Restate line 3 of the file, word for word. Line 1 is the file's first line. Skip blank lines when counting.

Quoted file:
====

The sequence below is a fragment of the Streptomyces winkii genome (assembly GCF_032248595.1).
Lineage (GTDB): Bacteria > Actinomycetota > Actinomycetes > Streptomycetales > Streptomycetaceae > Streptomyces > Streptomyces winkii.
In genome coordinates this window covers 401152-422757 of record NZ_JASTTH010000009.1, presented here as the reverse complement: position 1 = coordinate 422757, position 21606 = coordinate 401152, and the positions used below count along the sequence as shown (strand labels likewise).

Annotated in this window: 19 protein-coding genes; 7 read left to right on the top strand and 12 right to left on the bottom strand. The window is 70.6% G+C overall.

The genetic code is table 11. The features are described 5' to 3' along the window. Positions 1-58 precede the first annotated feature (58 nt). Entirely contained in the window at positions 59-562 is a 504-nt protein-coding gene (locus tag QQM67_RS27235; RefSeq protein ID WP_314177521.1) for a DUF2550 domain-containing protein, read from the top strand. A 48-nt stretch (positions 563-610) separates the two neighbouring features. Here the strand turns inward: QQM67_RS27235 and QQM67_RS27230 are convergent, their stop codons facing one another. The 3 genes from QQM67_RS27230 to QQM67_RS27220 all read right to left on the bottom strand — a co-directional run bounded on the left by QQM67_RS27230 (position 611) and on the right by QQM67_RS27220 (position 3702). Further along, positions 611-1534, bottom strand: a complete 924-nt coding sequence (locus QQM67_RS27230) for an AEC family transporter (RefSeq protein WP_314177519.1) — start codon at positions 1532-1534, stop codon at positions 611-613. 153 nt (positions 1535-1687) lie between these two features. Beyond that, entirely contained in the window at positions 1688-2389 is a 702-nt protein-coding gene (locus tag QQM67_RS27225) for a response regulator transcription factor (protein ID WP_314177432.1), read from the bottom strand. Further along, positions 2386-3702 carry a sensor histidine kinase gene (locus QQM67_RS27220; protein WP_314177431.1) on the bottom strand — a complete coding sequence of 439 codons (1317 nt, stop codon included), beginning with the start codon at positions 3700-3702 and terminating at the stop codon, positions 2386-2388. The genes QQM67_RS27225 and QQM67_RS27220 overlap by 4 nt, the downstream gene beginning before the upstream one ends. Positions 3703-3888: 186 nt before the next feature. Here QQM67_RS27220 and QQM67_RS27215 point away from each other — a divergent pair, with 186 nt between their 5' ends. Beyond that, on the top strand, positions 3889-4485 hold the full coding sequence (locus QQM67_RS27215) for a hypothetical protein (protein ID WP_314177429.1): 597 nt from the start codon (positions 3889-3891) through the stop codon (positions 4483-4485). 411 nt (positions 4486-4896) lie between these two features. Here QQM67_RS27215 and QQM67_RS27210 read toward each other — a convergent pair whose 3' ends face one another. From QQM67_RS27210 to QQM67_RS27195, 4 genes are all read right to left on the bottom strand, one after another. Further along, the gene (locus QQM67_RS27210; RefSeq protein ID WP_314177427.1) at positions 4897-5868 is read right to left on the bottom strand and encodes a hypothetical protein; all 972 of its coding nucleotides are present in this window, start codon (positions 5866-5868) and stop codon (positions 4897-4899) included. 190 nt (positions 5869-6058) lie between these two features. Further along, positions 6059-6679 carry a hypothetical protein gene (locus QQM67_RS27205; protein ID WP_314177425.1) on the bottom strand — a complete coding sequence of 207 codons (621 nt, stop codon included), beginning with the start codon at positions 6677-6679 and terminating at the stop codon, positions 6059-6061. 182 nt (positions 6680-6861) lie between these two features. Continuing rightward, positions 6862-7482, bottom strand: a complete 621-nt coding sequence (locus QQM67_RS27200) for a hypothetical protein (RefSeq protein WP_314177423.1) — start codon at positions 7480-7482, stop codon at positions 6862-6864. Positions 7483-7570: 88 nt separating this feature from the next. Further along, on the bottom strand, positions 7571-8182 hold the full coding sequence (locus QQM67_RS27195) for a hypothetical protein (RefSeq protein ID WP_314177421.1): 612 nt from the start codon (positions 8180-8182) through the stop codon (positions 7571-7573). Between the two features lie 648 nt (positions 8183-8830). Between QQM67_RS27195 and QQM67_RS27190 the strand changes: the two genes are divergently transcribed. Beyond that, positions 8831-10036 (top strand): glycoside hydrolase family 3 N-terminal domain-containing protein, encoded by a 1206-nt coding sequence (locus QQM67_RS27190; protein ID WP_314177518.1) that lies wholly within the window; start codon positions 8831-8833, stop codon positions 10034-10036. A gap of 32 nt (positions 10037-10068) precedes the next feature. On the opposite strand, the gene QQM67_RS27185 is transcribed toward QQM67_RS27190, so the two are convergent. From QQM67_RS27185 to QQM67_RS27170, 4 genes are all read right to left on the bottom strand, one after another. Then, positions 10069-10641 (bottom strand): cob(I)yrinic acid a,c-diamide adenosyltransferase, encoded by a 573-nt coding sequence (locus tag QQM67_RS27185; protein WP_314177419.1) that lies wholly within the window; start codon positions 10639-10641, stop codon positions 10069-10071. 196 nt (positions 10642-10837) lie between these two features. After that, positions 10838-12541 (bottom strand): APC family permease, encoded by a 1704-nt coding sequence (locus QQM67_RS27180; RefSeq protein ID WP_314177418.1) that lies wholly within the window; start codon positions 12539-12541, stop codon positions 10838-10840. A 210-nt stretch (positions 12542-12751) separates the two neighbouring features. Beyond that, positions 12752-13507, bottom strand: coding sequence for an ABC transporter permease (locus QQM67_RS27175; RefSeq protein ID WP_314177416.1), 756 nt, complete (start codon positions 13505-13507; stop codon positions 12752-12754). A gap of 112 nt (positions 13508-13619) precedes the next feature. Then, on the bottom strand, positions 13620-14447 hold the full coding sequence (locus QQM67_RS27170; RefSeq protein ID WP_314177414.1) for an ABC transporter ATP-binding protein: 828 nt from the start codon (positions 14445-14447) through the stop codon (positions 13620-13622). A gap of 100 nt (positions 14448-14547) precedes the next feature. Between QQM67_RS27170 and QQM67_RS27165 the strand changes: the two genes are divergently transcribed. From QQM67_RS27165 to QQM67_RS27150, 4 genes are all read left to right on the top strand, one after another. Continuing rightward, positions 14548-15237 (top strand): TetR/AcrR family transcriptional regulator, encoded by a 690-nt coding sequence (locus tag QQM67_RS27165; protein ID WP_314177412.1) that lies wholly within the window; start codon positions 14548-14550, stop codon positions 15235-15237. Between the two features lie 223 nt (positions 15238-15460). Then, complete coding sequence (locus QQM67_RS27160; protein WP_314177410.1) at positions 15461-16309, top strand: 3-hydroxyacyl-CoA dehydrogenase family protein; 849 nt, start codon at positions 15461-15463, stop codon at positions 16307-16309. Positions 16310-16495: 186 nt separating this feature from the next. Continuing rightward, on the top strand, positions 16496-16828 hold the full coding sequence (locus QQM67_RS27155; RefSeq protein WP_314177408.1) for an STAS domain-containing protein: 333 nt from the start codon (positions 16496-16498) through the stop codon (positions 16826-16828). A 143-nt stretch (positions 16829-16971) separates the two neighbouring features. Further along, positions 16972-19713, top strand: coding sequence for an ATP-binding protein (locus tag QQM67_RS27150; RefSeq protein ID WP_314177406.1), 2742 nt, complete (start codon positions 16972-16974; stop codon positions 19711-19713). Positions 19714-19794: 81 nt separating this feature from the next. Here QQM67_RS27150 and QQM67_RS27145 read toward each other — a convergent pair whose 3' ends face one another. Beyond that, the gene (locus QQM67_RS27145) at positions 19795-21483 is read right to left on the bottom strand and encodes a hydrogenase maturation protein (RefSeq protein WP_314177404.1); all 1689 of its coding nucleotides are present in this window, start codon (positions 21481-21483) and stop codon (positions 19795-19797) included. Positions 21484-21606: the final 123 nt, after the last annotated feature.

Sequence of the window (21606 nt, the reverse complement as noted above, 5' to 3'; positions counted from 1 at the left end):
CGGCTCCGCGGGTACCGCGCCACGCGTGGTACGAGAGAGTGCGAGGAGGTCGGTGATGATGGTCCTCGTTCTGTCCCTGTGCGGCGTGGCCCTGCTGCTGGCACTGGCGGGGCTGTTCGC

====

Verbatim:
In genome coordinates this window covers 401152-422757 of record NZ_JASTTH010000009.1, presented here as the reverse complement: position 1 = coordinate 422757, position 21606 = coordinate 401152, and the positions used below count along the sequence as shown (strand labels likewise).